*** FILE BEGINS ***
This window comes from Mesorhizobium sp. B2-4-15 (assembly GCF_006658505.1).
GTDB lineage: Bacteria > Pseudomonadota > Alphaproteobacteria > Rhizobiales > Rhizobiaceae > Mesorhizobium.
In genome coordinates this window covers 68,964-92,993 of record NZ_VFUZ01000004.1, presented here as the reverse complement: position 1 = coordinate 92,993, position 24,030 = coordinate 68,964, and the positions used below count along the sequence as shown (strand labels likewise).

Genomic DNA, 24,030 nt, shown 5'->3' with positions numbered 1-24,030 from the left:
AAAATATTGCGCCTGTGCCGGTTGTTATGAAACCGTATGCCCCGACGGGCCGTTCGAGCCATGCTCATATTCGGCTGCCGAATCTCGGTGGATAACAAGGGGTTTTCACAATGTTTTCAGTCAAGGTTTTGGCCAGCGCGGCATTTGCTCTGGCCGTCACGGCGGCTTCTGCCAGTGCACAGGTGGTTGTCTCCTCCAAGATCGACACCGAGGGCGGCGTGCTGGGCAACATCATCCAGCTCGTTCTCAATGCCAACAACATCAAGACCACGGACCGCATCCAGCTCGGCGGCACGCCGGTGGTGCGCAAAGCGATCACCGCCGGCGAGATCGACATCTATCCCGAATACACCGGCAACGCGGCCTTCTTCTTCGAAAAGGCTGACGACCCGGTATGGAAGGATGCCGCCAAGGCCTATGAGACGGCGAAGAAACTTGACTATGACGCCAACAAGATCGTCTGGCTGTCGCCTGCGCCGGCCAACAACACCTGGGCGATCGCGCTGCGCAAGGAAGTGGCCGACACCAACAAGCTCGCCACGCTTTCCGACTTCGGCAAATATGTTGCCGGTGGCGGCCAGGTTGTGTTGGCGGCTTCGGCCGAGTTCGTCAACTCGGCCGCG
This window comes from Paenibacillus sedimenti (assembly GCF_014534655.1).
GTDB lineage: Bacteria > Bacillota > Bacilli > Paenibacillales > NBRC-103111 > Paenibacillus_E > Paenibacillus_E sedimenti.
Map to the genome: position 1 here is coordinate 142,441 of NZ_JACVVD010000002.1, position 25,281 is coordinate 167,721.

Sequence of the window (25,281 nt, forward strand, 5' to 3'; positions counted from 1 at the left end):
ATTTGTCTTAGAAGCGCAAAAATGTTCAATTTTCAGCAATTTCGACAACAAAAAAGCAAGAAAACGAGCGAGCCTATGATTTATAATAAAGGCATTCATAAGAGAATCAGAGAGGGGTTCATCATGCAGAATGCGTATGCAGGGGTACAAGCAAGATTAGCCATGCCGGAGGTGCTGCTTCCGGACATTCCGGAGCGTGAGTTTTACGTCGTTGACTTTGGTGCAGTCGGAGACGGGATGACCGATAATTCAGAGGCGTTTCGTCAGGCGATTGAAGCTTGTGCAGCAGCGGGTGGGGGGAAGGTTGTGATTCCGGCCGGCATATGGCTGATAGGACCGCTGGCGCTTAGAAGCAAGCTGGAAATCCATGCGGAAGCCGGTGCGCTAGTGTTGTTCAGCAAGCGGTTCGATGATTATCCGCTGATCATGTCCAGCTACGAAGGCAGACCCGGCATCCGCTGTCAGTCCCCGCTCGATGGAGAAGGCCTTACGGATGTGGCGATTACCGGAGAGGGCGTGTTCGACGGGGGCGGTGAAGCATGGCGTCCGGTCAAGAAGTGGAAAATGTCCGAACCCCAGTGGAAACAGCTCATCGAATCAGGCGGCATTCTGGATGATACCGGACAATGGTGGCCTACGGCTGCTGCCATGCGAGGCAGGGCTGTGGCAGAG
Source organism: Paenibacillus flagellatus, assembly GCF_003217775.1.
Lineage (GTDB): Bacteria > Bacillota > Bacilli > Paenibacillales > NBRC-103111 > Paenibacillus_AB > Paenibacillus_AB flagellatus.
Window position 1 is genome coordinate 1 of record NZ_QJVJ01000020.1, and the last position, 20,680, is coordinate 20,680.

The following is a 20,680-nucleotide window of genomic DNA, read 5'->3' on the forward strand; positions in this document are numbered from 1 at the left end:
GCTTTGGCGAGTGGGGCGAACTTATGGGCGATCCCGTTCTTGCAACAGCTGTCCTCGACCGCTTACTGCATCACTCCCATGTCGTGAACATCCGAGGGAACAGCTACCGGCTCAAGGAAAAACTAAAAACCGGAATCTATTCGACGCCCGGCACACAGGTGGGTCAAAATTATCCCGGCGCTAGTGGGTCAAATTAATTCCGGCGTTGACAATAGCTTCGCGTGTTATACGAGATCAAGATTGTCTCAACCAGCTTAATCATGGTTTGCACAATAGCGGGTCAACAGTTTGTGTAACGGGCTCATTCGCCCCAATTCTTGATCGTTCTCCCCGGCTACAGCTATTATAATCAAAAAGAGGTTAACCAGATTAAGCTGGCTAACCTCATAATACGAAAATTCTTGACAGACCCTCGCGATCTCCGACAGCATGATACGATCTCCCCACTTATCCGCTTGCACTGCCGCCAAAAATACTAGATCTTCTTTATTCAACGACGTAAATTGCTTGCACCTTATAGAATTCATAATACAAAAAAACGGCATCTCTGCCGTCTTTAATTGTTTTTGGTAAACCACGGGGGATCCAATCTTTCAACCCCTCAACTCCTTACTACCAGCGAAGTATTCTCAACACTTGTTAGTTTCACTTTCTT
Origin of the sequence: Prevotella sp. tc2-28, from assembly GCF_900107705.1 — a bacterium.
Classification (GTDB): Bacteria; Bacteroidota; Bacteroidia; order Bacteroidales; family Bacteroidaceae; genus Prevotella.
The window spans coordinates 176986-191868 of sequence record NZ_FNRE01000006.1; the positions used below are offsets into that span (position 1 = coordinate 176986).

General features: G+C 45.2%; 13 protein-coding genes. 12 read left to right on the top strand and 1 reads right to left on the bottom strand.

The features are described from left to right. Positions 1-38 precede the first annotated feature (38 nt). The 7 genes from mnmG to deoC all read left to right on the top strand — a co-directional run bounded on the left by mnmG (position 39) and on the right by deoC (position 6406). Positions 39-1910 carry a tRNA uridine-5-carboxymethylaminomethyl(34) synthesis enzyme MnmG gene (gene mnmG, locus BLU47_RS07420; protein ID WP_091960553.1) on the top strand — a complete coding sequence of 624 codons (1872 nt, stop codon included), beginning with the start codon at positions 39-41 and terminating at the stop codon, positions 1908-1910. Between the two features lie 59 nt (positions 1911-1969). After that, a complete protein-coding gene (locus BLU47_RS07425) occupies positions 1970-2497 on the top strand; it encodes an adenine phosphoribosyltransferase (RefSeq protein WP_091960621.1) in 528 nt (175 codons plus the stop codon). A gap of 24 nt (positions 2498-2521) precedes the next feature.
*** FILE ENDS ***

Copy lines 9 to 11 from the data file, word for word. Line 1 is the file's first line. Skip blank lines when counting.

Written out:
Sequence of the window (25,281 nt, forward strand, 5' to 3'; positions counted from 1 at the left end):
ATTTGTCTTAGAAGCGCAAAAATGTTCAATTTTCAGCAATTTCGACAACAAAAAAGCAAGAAAACGAGCGAGCCTATGATTTATAATAAAGGCATTCATAAGAGAATCAGAGAGGGGTTCATCATGCAGAATGCGTATGCAGGGGTACAAGCAAGATTAGCCATGCCGGAGGTGCTGCTTCCGGACATTCCGGAGCGTGAGTTTTACGTCGTTGACTTTGGTGCAGTCGGAGACGGGATGACCGATAATTCAGAGGCGTTTCGTCAGGCGATTGAAGCTTGTGCAGCAGCGGGTGGGGGGAAGGTTGTGATTCCGGCCGGCATATGGCTGATAGGACCGCTGGCGCTTAGAAGCAAGCTGGAAATCCATGCGGAAGCCGGTGCGCTAGTGTTGTTCAGCAAGCGGTTCGATGATTATCCGCTGATCATGTCCAGCTACGAAGGCAGACCCGGCATCCGCTGTCAGTCCCCGCTCGATGGAGAAGGCCTTACGGATGTGGCGATTACCGGAGAGGGCGTGTTCGACGGGGGCGGTGAAGCATGGCGTCCGGTCAAGAAGTGGAAAATGTCCGAACCCCAGTGGAAACAGCTCATCGAATCAGGCGGCATTCTGGATGATACCGGACAATGGTGGCCTACGGCTGCTGCCATGCGAGGCAGGGCTGTGGCAGAG
Source organism: Paenibacillus flagellatus, assembly GCF_003217775.1.